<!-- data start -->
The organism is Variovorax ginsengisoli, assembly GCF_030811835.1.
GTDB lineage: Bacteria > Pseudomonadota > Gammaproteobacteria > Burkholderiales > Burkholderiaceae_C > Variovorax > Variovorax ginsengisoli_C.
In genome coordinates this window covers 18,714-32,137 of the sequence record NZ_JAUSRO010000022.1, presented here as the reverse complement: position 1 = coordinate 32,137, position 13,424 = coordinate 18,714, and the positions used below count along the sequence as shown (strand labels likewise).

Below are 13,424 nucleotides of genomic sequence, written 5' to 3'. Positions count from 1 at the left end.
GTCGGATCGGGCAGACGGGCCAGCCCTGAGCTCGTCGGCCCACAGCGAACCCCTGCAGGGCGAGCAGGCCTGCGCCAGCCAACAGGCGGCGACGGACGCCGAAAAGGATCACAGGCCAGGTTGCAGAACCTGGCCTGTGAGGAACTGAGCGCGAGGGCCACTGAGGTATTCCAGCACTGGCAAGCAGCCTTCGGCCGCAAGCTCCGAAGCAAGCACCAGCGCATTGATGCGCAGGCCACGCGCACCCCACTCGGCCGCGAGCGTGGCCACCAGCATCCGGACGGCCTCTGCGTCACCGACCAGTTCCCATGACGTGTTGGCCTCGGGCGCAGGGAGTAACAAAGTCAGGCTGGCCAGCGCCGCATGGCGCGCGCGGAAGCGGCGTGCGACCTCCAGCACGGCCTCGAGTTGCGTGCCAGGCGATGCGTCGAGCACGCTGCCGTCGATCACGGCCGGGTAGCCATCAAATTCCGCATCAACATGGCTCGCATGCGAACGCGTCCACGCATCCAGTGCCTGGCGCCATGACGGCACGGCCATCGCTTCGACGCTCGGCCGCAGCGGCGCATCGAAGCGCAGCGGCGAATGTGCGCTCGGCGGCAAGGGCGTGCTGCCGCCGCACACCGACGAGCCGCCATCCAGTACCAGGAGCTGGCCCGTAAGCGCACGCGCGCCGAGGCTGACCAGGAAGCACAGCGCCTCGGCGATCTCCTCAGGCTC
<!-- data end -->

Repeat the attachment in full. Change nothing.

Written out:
The organism is Variovorax ginsengisoli, assembly GCF_030811835.1.
GTDB lineage: Bacteria > Pseudomonadota > Gammaproteobacteria > Burkholderiales > Burkholderiaceae_C > Variovorax > Variovorax ginsengisoli_C.
In genome coordinates this window covers 18,714-32,137 of the sequence record NZ_JAUSRO010000022.1, presented here as the reverse complement: position 1 = coordinate 32,137, position 13,424 = coordinate 18,714, and the positions used below count along the sequence as shown (strand labels likewise).

Below are 13,424 nucleotides of genomic sequence, written 5' to 3'. Positions count from 1 at the left end.
GTCGGATCGGGCAGACGGGCCAGCCCTGAGCTCGTCGGCCCACAGCGAACCCCTGCAGGGCGAGCAGGCCTGCGCCAGCCAACAGGCGGCGACGGACGCCGAAAAGGATCACAGGCCAGGTTGCAGAACCTGGCCTGTGAGGAACTGAGCGCGAGGGCCACTGAGGTATTCCAGCACTGGCAAGCAGCCTTCGGCCGCAAGCTCCGAAGCAAGCACCAGCGCATTGATGCGCAGGCCACGCGCACCCCACTCGGCCGCGAGCGTGGCCACCAGCATCCGGACGGCCTCTGCGTCACCGACCAGTTCCCATGACGTGTTGGCCTCGGGCGCAGGGAGTAACAAAGTCAGGCTGGCCAGCGCCGCATGGCGCGCGCGGAAGCGGCGTGCGACCTCCAGCACGGCCTCGAGTTGCGTGCCAGGCGATGCGTCGAGCACGCTGCCGTCGATCACGGCCGGGTAGCCATCAAATTCCGCATCAACATGGCTCGCATGCGAACGCGTCCACGCATCCAGTGCCTGGCGCCATGACGGCACGGCCATCGCTTCGACGCTCGGCCGCAGCGGCGCATCGAAGCGCAGCGGCGAATGTGCGCTCGGCGGCAAGGGCGTGCTGCCGCCGCACACCGACGAGCCGCCATCCAGTACCAGGAGCTGGCCCGTAAGCGCACGCGCGCCGAGGCTGACCAGGAAGCACAGCGCCTCGGCGATCTCCTCAGGCTC